LIVE FLESH Pedro Almodovar (18)
There are sensual films. There are very sensual films. And then there are films by Pedro Almodovar. This Puckish Spaniard, who looks like a clown but makes movies which rummage beneath people's painted-on smiles, has treated sexual tension with dreamy nonchalance (What Have I Done to Deserve This?) and emphatic hysteria (Tie Me Up! Tie Me Down!). In his new picture Live Flesh, he finds a balance between the two; he cranks up the heat, but keeps the pot from boiling over.

It's not that the film is subtle exactly - it's so full of overt sexual symbolism that you may find yourself grumbling "not now, Pedro, I've got a headache". But Almodovar's persuasive technique helps the viewer to lie back and think of Spain; the artful grace with which he integrates his symbols convinces you that they are part of the movie's very foundations - that if there were one less gun shown in misty close-up, then the picture would simply fall apart. In the days of the Hays Code, when love scenes were obliged to be chaste, film-makers communicated their characters' desires through encrypted images. Now that a cork can never again pop innocently, or a train hurtle into a tunnel without the accompaniment of schoolboy sniggers, it's oddly endearing to see Almodovar trying to find new ways of manipulating an old language.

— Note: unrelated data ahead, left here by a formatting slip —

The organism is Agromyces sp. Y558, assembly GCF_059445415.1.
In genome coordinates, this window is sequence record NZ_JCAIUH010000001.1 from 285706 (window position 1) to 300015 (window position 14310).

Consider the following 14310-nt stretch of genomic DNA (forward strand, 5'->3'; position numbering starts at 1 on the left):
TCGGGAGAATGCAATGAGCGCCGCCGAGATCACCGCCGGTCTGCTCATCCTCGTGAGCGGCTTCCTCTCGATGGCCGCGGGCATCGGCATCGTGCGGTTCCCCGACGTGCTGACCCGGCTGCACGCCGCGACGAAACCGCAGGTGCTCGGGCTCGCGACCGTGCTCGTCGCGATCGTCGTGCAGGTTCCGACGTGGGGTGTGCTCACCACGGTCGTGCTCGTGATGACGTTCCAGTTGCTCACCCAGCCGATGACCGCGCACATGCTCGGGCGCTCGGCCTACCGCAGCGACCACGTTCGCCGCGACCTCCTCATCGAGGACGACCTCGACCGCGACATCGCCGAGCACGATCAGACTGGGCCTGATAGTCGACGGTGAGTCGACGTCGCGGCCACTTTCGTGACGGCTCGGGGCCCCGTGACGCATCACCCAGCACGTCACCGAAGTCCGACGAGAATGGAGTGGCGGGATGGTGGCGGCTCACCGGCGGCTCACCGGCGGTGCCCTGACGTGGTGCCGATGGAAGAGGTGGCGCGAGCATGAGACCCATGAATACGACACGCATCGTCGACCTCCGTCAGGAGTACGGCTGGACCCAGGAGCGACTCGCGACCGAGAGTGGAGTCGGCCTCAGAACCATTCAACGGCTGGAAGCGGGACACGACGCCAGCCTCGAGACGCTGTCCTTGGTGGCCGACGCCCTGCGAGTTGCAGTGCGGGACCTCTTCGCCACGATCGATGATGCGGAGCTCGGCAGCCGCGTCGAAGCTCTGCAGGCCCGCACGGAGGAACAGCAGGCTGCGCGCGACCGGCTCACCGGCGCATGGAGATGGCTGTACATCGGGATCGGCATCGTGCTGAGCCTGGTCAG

In his hands, the gun fetish which American cinema has nurtured over the years is boldly challenged. Rather than being a symbol of dominance or closure, the gun comes to expose a man's lack of confidence in his own arsenal. A pizza delivery boy named Victor (Liberto Rabal) shows up at the door of the woman who took his virginity - Elena (Francesca Neri), a junkie with ghost-train make-up and candyfloss hair - but she pulls a gun on him. Was the sex that bad? Actually, yes. Outraged that Elena has not only questioned his virility but also refused the lukewarm pizza that he's brought as a gift (well, it beats bath oils for quirkiness), Victor lunges at her. During their struggle, he lets the gun go off at an inopportune moment, which was what made the sex so disappointing in the first place.